(This may be seen as off-topic for some readers, but I’m writing about it as an example of technology simplifying my life.)
I’ve been slowing realizing over the last several months that neither Liz nor I religiously check our home answering machine. This is bad, because there may be important messages.
We both, however, check our email religiously. I was convinced there was a better way for us to manage the calls to our home that we missed. Eventually, I realized that Google Voice would work quite nicely. Here’s what I did:
In Google services:
1. Set up a new Gmail account.
2. Signed up for Google Voice and chose a number that is local for us.
3. In Settings > Phones, I turned OFF all phones (DEselected the check boxes)…so that none of the phones associated with the account would ring when this number was called. This means that all calls to this number would, by default, go straight to voicemail.
4. In Settings > Voicemail & Text, I recorded a new greeting appropriate for our home phone and set it as the default greeting for all calls.
5. In Settings > Voicemail & Text >Voicemail Notifications, I set notifications to be sent to the account’s Gmail address.
6. I also elected on this screen to have voicemails transcribed. These transcriptions are far from perfect, but they often provide enough information to let us know what should be done with the message.
With my home phone service provider:
(Our home phone provider is Time Warner Cable- they have a VoiceZone service you can sign into to manage these settings yourself. Your provider may or may not have something similar- call them and ask!)
I set calls to forward to my new Google Voice number if we did not answer after four rings:
Back to the new Gmail account:
7. Now that this new Gmail account was receiving emails from Gvoice with the date/time, number, the machine transcription of the message and a link to play the audio, it was time to make sure that Liz and I both got them.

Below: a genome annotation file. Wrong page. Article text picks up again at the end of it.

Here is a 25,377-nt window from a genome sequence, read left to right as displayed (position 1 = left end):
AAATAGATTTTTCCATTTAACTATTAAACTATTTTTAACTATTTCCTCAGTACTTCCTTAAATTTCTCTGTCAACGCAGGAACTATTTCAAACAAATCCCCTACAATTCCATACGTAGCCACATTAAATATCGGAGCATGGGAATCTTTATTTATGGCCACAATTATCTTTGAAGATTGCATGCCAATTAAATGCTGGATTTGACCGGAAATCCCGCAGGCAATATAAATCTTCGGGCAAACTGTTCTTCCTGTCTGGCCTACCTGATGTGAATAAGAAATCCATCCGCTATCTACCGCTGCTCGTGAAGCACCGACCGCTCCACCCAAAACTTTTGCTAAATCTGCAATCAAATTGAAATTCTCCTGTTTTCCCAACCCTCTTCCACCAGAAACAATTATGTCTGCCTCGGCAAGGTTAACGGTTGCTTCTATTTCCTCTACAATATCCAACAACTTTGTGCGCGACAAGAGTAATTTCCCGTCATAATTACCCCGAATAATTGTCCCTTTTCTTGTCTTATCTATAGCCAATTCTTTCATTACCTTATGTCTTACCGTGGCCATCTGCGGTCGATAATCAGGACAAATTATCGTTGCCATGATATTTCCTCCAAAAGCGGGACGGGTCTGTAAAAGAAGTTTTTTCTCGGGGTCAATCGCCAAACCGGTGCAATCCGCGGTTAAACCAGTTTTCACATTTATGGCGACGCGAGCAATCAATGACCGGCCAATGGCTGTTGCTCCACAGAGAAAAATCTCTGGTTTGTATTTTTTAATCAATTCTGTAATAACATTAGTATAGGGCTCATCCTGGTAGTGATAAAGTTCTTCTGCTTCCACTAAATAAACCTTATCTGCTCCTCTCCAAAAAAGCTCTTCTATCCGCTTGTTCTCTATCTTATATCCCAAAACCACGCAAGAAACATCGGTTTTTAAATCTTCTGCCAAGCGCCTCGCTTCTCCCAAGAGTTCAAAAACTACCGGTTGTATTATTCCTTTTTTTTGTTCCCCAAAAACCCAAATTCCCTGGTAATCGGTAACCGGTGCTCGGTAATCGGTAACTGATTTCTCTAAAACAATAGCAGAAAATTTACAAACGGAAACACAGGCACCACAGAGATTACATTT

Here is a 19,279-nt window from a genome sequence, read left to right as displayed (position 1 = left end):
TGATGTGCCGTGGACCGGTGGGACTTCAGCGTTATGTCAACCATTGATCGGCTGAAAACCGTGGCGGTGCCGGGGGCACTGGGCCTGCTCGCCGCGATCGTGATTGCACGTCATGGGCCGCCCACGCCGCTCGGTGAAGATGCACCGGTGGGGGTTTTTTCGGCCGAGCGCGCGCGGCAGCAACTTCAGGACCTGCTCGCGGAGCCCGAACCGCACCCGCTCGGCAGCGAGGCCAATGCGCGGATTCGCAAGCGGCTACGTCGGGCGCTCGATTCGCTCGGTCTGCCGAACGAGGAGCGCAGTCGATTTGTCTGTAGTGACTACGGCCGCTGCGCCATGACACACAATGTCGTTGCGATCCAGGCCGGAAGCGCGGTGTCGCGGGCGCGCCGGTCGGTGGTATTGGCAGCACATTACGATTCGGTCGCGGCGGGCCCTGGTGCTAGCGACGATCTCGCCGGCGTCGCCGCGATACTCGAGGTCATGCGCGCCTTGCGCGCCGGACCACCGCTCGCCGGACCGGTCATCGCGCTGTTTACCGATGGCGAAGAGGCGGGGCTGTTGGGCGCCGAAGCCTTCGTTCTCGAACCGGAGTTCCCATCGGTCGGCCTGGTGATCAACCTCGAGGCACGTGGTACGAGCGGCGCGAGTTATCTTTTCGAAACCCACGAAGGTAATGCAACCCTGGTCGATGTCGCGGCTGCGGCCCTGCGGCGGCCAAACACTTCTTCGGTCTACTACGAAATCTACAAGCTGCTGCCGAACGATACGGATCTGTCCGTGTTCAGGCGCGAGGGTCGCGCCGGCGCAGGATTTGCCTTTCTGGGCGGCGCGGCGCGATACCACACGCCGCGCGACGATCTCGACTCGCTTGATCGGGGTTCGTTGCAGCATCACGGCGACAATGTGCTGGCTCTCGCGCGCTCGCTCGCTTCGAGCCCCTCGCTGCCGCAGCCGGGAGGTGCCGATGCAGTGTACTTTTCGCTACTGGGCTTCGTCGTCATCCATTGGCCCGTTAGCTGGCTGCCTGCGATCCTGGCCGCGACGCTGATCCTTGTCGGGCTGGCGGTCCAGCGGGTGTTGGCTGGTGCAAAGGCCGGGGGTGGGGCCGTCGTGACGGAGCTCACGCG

First, I set up all emails from this account to be forwarded to my main email account. Next, I set up a filter to make sure all such emails were forwarded to Liz’s main email account.
So now we were each getting the email when someone called our home phone and left a message.
8. Lastly, I wanted to make sure that neither Liz nor I would accidentally overlook such voicemail-containing emails when we received them, so I made one more filter for each of us that slaps on a big red label:
So here’s what it looks like in my inbox when someone calls our home phone number and leaves a message:
The email contains a link to a Web-based audio player through which either one of us can listen to the message if the machine-transcription is insufficient (as it often is).
1. We can’t fail to notice that we have messages (as we sometimes do now with the little blinking red light on our answering machine).
2. We no longer have to worry about whether one of us or the other has heard a particular message and wonder if it can safely be deleted. We can manage our own listening as we would our own reading. It is as if we are both “cc’d” on voicemails left on our home phone.
3. Neither of us can accidentally delete old messages.
4. We can both easily access our messages anywhere.
5. We’re throwing out our answering machine without having to pay anyone for voicemail service.